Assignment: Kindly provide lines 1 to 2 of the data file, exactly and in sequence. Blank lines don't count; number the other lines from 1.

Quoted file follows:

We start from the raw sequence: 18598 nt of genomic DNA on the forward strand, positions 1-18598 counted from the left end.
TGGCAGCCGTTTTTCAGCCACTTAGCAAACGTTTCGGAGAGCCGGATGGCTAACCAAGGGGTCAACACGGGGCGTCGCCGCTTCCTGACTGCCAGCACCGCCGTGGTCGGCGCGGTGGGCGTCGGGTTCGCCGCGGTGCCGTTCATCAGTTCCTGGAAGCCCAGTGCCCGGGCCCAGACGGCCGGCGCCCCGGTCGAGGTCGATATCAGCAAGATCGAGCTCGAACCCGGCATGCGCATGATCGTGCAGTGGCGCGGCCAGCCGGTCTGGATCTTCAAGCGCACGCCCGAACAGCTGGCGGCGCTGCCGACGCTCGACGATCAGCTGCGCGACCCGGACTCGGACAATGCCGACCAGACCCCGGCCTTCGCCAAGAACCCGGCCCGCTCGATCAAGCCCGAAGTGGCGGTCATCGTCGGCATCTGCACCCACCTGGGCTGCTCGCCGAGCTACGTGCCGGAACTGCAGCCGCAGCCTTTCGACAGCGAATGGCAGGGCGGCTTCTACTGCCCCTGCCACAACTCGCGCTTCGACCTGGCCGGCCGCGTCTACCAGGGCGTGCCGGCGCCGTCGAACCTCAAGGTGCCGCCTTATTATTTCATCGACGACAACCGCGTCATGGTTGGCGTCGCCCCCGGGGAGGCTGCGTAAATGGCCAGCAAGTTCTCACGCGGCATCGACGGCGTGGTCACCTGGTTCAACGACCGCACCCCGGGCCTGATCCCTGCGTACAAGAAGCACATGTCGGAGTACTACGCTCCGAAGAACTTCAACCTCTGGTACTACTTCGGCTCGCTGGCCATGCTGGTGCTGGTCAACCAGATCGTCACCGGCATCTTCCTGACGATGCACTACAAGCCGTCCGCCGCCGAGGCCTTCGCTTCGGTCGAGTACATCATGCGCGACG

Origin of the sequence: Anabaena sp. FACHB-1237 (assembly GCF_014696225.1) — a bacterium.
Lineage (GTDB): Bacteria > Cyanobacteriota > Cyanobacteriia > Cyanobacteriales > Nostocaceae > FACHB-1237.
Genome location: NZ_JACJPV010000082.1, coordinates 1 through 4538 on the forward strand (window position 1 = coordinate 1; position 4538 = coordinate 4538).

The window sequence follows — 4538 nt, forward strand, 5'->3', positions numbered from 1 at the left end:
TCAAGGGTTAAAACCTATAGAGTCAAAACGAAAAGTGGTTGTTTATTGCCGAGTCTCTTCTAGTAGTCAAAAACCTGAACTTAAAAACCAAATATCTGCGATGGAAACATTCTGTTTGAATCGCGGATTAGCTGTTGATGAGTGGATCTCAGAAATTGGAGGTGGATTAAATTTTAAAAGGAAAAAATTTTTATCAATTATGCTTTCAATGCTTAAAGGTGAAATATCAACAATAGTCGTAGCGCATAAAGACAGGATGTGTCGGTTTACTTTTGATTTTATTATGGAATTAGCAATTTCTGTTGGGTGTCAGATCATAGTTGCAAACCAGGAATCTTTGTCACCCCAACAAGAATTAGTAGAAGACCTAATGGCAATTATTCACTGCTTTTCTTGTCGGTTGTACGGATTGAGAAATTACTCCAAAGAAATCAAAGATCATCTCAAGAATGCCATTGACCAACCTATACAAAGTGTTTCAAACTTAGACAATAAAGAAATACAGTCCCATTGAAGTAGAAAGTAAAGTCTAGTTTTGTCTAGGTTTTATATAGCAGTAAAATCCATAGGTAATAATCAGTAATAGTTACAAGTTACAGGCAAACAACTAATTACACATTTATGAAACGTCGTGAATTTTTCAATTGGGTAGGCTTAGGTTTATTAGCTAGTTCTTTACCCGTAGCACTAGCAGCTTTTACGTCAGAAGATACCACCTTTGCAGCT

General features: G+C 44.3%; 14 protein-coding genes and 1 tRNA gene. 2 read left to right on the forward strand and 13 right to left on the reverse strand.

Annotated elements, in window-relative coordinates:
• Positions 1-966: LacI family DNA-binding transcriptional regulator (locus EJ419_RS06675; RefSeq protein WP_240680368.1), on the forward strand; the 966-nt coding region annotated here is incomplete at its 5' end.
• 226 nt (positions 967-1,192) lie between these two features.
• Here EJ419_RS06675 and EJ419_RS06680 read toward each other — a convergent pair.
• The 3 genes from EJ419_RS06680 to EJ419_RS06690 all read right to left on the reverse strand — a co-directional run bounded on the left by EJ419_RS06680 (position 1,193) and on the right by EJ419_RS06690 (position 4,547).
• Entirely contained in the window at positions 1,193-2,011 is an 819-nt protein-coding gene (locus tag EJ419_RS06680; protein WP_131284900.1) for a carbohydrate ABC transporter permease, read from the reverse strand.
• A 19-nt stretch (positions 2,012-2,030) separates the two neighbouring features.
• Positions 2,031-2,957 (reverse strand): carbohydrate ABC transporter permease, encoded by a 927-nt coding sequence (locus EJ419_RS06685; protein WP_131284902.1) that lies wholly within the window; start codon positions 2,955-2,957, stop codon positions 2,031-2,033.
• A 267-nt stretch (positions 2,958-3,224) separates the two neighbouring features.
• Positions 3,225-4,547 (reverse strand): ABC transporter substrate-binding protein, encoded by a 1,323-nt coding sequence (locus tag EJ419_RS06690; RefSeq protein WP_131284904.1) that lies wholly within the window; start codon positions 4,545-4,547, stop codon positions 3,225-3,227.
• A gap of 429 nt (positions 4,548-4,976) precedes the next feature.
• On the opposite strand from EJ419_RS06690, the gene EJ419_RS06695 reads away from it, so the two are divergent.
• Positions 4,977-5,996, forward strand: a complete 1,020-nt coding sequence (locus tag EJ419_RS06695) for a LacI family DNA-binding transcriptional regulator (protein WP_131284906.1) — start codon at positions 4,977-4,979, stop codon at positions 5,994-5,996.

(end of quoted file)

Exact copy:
We start from the raw sequence: 18598 nt of genomic DNA on the forward strand, positions 1-18598 counted from the left end.
TGGCAGCCGTTTTTCAGCCACTTAGCAAACGTTTCGGAGAGCCGGATGGCTAACCAAGGGGTCAACACGGGGCGTCGCCGCTTCCTGACTGCCAGCACCGCCGTGGTCGGCGCGGTGGGCGTCGGGTTCGCCGCGGTGCCGTTCATCAGTTCCTGGAAGCCCAGTGCCCGGGCCCAGACGGCCGGCGCCCCGGTCGAGGTCGATATCAGCAAGATCGAGCTCGAACCCGGCATGCGCATGATCGTGCAGTGGCGCGGCCAGCCGGTCTGGATCTTCAAGCGCACGCCCGAACAGCTGGCGGCGCTGCCGACGCTCGACGATCAGCTGCGCGACCCGGACTCGGACAATGCCGACCAGACCCCGGCCTTCGCCAAGAACCCGGCCCGCTCGATCAAGCCCGAAGTGGCGGTCATCGTCGGCATCTGCACCCACCTGGGCTGCTCGCCGAGCTACGTGCCGGAACTGCAGCCGCAGCCTTTCGACAGCGAATGGCAGGGCGGCTTCTACTGCCCCTGCCACAACTCGCGCTTCGACCTGGCCGGCCGCGTCTACCAGGGCGTGCCGGCGCCGTCGAACCTCAAGGTGCCGCCTTATTATTTCATCGACGACAACCGCGTCATGGTTGGCGTCGCCCCCGGGGAGGCTGCGTAAATGGCCAGCAAGTTCTCACGCGGCATCGACGGCGTGGTCACCTGGTTCAACGACCGCACCCCGGGCCTGATCCCTGCGTACAAGAAGCACATGTCGGAGTACTACGCTCCGAAGAACTTCAACCTCTGGTACTACTTCGGCTCGCTGGCCATGCTGGTGCTGGTCAACCAGATCGTCACCGGCATCTTCCTGACGATGCACTACAAGCCGTCCGCCGCCGAGGCCTTCGCTTCGGTCGAGTACATCATGCGCGACG